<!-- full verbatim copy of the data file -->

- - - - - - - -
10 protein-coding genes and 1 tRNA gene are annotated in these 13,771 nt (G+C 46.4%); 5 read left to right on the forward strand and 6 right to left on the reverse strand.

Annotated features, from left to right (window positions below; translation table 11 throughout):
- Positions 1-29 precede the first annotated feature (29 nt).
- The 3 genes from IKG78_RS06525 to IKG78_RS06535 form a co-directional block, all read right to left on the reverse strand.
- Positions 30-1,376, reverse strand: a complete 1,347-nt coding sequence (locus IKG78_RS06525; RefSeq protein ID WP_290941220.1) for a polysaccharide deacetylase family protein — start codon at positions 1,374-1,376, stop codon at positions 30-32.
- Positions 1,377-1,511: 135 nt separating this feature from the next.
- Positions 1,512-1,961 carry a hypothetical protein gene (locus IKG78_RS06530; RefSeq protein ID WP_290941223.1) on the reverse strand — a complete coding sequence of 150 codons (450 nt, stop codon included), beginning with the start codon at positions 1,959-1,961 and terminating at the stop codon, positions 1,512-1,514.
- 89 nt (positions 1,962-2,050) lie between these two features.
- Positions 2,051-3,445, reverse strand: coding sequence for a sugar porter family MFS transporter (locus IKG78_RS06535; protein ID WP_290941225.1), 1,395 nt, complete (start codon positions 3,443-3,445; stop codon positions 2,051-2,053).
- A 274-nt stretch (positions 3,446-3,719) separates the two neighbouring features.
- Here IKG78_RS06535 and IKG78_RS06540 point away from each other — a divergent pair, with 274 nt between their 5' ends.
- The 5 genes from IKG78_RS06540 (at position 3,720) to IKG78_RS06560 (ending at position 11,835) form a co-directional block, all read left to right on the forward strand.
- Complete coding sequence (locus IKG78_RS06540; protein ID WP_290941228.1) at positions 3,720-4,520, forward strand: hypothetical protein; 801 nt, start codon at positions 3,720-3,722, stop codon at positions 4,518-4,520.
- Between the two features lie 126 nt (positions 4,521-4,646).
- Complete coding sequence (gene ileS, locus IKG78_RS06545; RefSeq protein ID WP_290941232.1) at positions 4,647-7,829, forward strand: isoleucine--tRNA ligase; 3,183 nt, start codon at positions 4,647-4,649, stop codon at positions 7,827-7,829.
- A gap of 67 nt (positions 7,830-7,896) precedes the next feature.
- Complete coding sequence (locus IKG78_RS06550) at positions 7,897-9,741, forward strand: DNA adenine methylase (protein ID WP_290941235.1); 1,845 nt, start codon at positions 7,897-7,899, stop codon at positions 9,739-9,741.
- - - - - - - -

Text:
10 protein-coding genes and 1 tRNA gene are annotated in these 13,771 nt (G+C 46.4%); 5 read left to right on the forward strand and 6 right to left on the reverse strand.

Annotated features, from left to right (window positions below; translation table 11 throughout):
- Positions 1-29 precede the first annotated feature (29 nt).
- The 3 genes from IKG78_RS06525 to IKG78_RS06535 form a co-directional block, all read right to left on the reverse strand.
- Positions 30-1,376, reverse strand: a complete 1,347-nt coding sequence (locus IKG78_RS06525; RefSeq protein ID WP_290941220.1) for a polysaccharide deacetylase family protein — start codon at positions 1,374-1,376, stop codon at positions 30-32.
- Positions 1,377-1,511: 135 nt separating this feature from the next.
- Positions 1,512-1,961 carry a hypothetical protein gene (locus IKG78_RS06530; RefSeq protein ID WP_290941223.1) on the reverse strand — a complete coding sequence of 150 codons (450 nt, stop codon included), beginning with the start codon at positions 1,959-1,961 and terminating at the stop codon, positions 1,512-1,514.
- 89 nt (positions 1,962-2,050) lie between these two features.
- Positions 2,051-3,445, reverse strand: coding sequence for a sugar porter family MFS transporter (locus IKG78_RS06535; protein ID WP_290941225.1), 1,395 nt, complete (start codon positions 3,443-3,445; stop codon positions 2,051-2,053).
- A 274-nt stretch (positions 3,446-3,719) separates the two neighbouring features.
- Here IKG78_RS06535 and IKG78_RS06540 point away from each other — a divergent pair, with 274 nt between their 5' ends.
- The 5 genes from IKG78_RS06540 (at position 3,720) to IKG78_RS06560 (ending at position 11,835) form a co-directional block, all read left to right on the forward strand.
- Complete coding sequence (locus IKG78_RS06540; protein ID WP_290941228.1) at positions 3,720-4,520, forward strand: hypothetical protein; 801 nt, start codon at positions 3,720-3,722, stop codon at positions 4,518-4,520.
- Between the two features lie 126 nt (positions 4,521-4,646).
- Complete coding sequence (gene ileS, locus IKG78_RS06545; RefSeq protein ID WP_290941232.1) at positions 4,647-7,829, forward strand: isoleucine--tRNA ligase; 3,183 nt, start codon at positions 4,647-4,649, stop codon at positions 7,827-7,829.
- A gap of 67 nt (positions 7,830-7,896) precedes the next feature.
- Complete coding sequence (locus IKG78_RS06550) at positions 7,897-9,741, forward strand: DNA adenine methylase (protein ID WP_290941235.1); 1,845 nt, start codon at positions 7,897-7,899, stop codon at positions 9,739-9,741.